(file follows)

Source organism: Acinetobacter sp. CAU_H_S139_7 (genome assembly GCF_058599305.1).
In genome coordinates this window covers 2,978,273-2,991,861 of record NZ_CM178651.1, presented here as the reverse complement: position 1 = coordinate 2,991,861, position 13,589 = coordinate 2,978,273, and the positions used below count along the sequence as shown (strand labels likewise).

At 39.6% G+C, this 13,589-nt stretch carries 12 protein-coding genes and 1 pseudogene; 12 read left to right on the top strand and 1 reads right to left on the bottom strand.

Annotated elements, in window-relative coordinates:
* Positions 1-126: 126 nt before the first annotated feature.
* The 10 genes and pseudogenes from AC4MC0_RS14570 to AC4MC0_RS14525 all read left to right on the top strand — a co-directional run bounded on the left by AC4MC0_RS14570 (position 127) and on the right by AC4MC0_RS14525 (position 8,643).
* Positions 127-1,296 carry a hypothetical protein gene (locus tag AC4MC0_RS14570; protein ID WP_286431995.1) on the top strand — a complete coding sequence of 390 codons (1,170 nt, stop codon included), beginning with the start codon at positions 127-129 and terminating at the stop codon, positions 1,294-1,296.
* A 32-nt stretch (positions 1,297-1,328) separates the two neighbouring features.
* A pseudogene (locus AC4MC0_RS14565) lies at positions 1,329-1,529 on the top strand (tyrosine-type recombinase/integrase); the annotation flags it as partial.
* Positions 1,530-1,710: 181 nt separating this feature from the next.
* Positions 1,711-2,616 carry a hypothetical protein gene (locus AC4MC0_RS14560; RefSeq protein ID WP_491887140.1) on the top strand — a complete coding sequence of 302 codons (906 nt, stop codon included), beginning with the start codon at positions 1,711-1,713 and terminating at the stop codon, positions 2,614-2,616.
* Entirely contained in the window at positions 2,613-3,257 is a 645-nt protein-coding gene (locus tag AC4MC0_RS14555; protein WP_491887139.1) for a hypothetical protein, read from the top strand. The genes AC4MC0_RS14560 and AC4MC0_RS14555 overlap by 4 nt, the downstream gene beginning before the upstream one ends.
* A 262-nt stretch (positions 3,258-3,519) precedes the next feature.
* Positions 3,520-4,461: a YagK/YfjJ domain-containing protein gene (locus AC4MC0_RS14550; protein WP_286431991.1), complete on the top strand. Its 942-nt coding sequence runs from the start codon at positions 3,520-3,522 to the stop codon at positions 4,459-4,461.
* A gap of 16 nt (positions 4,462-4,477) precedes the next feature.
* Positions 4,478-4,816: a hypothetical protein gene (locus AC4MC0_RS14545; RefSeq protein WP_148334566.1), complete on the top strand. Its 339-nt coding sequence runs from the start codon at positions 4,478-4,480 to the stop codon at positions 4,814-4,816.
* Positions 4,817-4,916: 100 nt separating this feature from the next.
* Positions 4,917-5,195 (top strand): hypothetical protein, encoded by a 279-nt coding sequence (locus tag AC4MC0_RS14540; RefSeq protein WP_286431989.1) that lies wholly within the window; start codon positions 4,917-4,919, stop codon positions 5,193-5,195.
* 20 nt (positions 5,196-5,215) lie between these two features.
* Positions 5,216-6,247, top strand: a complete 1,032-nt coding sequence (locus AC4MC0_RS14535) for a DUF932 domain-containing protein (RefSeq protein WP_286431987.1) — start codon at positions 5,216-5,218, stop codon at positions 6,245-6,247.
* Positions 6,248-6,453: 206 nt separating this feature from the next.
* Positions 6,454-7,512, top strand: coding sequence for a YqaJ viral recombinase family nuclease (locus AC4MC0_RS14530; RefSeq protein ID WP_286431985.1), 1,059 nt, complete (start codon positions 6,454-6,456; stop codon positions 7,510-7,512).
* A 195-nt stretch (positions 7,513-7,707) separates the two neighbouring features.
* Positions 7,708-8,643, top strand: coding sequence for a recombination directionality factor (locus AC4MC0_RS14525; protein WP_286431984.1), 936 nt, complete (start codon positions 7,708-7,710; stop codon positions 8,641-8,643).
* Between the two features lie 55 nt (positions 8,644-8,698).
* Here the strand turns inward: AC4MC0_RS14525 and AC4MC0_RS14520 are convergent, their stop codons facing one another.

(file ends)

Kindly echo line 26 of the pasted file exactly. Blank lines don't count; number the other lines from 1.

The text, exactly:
* Here the strand turns inward: AC4MC0_RS14525 and AC4MC0_RS14520 are convergent, their stop codons facing one another.